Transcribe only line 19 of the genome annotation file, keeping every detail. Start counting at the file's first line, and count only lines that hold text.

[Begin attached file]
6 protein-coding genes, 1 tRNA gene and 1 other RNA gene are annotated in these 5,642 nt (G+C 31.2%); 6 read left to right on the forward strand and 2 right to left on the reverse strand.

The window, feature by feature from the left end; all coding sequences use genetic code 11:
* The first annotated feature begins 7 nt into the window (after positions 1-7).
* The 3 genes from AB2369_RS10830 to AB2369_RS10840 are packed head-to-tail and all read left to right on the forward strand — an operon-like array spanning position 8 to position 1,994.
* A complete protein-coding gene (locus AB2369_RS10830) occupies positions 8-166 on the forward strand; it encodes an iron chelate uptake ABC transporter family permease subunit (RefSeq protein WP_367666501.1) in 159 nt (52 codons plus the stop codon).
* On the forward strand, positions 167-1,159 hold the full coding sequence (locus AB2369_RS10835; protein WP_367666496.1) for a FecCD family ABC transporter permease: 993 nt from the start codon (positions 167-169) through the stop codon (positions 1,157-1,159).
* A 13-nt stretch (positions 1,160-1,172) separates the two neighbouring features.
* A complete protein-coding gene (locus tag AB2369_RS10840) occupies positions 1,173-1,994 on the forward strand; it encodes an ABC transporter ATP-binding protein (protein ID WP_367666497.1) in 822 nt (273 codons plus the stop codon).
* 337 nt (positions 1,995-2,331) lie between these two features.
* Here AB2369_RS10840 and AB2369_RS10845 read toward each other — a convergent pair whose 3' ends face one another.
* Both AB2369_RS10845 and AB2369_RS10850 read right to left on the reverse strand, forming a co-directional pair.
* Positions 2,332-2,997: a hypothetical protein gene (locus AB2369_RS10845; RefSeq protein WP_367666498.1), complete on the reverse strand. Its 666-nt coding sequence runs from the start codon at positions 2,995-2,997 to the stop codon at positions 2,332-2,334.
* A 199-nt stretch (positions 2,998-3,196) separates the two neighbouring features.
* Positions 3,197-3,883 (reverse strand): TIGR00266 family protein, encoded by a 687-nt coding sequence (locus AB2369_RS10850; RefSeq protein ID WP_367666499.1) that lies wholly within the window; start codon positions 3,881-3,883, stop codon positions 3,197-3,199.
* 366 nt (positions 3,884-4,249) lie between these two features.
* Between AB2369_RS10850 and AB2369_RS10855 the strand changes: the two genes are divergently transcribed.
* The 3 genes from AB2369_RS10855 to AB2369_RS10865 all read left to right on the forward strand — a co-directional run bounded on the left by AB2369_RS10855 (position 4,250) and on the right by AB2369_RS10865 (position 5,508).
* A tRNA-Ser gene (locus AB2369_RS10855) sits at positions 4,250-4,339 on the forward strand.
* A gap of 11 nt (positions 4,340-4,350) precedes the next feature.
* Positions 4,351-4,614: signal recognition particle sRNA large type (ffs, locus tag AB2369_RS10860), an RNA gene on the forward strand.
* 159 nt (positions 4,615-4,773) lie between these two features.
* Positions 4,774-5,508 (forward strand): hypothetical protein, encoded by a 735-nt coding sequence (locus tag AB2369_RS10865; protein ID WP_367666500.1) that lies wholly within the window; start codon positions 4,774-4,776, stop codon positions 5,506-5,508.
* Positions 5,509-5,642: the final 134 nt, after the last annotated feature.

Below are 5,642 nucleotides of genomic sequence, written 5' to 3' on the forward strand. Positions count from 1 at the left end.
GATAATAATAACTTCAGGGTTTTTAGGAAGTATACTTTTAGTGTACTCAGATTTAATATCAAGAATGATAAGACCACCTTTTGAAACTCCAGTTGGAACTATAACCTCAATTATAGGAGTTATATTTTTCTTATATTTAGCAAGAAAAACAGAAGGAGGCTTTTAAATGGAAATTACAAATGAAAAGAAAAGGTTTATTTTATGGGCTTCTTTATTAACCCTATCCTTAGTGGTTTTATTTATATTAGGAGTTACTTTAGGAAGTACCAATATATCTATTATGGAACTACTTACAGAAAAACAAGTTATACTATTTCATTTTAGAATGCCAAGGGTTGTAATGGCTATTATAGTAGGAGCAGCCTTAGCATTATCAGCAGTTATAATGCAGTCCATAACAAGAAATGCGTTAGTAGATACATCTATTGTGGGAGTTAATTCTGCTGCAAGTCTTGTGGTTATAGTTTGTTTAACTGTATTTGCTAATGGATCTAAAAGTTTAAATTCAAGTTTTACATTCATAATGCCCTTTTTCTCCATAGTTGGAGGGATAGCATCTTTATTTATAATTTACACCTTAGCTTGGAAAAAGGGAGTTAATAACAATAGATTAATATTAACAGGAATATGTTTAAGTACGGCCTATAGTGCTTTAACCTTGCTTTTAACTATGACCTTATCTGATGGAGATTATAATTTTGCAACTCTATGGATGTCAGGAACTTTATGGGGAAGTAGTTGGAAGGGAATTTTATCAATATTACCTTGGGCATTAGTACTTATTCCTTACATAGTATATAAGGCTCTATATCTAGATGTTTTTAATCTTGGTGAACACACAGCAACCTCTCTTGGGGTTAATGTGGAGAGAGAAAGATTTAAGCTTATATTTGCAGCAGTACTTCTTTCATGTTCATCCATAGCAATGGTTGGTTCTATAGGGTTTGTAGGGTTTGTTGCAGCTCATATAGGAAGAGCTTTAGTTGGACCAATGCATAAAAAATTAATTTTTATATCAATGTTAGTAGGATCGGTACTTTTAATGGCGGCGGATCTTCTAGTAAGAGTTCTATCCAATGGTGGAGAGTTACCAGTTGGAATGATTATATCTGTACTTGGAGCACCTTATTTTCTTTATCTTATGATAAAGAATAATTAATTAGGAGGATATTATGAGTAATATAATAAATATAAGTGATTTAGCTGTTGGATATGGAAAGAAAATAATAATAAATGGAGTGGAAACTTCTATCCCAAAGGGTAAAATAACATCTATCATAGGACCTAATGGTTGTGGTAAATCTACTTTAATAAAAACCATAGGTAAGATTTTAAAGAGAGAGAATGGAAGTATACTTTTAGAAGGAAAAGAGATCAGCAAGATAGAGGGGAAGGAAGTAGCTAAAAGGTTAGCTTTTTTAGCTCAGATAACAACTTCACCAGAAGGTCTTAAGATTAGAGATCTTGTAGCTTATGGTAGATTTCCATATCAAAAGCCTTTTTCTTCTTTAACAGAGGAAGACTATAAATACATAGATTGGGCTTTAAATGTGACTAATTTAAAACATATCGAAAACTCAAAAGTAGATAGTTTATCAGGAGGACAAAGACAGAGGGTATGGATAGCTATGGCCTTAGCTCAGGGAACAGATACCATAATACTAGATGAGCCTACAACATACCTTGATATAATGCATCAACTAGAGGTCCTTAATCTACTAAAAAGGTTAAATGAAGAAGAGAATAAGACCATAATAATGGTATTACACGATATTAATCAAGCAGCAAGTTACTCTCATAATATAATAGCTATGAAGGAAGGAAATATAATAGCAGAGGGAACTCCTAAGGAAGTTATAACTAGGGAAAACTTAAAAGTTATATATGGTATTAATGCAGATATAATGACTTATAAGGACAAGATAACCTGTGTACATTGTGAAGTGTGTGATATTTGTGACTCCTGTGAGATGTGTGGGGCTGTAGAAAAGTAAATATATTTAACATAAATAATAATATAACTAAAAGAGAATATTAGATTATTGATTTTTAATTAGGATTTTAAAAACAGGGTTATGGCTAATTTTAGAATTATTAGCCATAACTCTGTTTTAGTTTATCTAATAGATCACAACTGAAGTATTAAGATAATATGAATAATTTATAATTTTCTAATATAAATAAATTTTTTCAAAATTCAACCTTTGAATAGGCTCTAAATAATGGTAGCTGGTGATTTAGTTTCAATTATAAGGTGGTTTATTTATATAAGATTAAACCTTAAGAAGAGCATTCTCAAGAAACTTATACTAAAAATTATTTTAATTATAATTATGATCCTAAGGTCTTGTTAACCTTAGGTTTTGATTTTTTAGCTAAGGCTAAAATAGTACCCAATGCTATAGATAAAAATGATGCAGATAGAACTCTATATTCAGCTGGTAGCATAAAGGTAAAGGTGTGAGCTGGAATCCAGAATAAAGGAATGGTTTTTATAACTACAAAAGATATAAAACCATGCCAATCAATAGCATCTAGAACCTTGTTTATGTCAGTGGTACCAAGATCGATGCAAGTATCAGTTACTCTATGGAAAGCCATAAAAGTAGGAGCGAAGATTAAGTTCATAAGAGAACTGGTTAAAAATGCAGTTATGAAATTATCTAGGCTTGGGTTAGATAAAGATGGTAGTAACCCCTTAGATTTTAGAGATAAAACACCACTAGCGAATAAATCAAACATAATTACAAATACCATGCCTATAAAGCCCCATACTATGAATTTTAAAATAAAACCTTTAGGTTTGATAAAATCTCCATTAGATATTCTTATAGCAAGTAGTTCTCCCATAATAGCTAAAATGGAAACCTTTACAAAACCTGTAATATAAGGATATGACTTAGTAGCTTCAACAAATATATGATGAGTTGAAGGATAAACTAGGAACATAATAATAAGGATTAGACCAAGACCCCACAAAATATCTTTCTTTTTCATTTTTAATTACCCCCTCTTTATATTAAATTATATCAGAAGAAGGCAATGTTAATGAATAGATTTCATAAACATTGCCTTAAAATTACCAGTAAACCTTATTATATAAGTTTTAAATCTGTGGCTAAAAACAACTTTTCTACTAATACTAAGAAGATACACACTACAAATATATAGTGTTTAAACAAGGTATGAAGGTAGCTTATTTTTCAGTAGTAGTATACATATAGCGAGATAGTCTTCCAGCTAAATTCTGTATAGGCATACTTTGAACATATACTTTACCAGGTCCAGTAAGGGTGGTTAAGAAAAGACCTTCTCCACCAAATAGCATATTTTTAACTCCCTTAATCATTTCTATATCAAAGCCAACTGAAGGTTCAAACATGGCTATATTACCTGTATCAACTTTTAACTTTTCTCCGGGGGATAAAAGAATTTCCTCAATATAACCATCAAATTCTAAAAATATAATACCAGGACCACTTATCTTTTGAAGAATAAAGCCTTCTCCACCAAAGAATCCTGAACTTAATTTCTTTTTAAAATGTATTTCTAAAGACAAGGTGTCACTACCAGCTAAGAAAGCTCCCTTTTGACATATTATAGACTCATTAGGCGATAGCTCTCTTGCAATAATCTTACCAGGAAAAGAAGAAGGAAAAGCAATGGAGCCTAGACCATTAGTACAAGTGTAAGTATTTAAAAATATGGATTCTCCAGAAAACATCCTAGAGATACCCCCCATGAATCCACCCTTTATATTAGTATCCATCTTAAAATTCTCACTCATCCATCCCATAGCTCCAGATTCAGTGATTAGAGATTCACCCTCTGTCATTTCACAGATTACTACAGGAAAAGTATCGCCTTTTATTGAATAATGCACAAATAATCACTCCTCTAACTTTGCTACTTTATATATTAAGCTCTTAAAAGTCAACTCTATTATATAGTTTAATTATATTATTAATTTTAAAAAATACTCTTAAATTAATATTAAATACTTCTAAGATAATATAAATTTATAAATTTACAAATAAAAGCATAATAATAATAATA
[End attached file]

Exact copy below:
* A gap of 11 nt (positions 4,340-4,350) precedes the next feature.